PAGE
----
We use empirical methods and formal tools to uncover the mechanisms of human learning and inference.
We study the computational basis of human learning and inference. Through a combination of mathematical modeling, computer simulation, and behavioral experiments, we try to uncover the logic behind our everyday inductive leaps: constructing perceptual representations, separating “style” and “content” in perception, learning concepts and words, judging similarity or representativeness, inferring causal connections, noticing coincidences, predicting the future.
We approach these topics with a range of empirical methods — primarily, behavioral testing of adults, children, and machines — and formal tools — drawn chiefly from Bayesian statistics and probability theory, but also from geometry, graph theory, and linear algebra. Our work is driven by the complementary goals of trying to achieve a better understanding of human learning in computational terms and trying to build computational systems that come closer to the capacities of human learners.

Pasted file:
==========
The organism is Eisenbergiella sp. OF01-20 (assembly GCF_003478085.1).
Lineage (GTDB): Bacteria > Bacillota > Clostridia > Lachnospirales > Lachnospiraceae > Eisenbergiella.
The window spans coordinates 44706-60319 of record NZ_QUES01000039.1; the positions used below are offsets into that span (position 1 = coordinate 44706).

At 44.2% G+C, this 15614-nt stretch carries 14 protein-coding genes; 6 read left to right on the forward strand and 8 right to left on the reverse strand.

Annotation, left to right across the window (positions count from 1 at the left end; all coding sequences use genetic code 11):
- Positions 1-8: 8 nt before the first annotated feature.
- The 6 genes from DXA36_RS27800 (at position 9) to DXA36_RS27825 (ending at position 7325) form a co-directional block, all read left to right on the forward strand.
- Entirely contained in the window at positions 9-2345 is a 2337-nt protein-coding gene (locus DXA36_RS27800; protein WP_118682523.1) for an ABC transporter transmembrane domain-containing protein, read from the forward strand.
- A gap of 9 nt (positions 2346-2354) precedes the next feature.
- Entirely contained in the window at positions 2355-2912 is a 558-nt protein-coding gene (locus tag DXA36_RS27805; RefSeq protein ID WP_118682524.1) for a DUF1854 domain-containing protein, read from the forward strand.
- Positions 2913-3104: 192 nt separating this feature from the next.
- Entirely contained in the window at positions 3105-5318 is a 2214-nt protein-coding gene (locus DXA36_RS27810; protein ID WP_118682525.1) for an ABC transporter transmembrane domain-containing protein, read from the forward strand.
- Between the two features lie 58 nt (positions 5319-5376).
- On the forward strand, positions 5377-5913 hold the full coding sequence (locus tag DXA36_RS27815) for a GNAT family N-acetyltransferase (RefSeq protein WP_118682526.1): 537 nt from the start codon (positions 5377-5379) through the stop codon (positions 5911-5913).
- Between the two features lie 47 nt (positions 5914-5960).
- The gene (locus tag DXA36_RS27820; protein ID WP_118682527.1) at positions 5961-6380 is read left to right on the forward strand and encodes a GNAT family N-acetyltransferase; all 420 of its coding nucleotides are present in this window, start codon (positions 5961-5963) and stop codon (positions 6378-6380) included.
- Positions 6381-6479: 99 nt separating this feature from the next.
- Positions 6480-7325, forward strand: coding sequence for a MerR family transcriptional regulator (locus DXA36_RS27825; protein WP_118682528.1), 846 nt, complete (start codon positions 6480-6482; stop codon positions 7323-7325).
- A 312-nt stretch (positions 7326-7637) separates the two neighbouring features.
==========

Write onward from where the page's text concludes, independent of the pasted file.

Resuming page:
We recognize that the institutions of scientific research have often privileged some people at the expense of many others. In the Cocosci group, we know that we must do better and we value and make space for group members’ contributions to efforts at creating systemic change both within our lab and in the broader MIT community. Our group has been engaged in ongoing work to better understand and address structural racism, sexism, classism, and other barriers to full participation in research, as part of a long-term conversation about the bigger picture of our work. (You can find some of the resources we have compiled and found helpful by clicking the following link )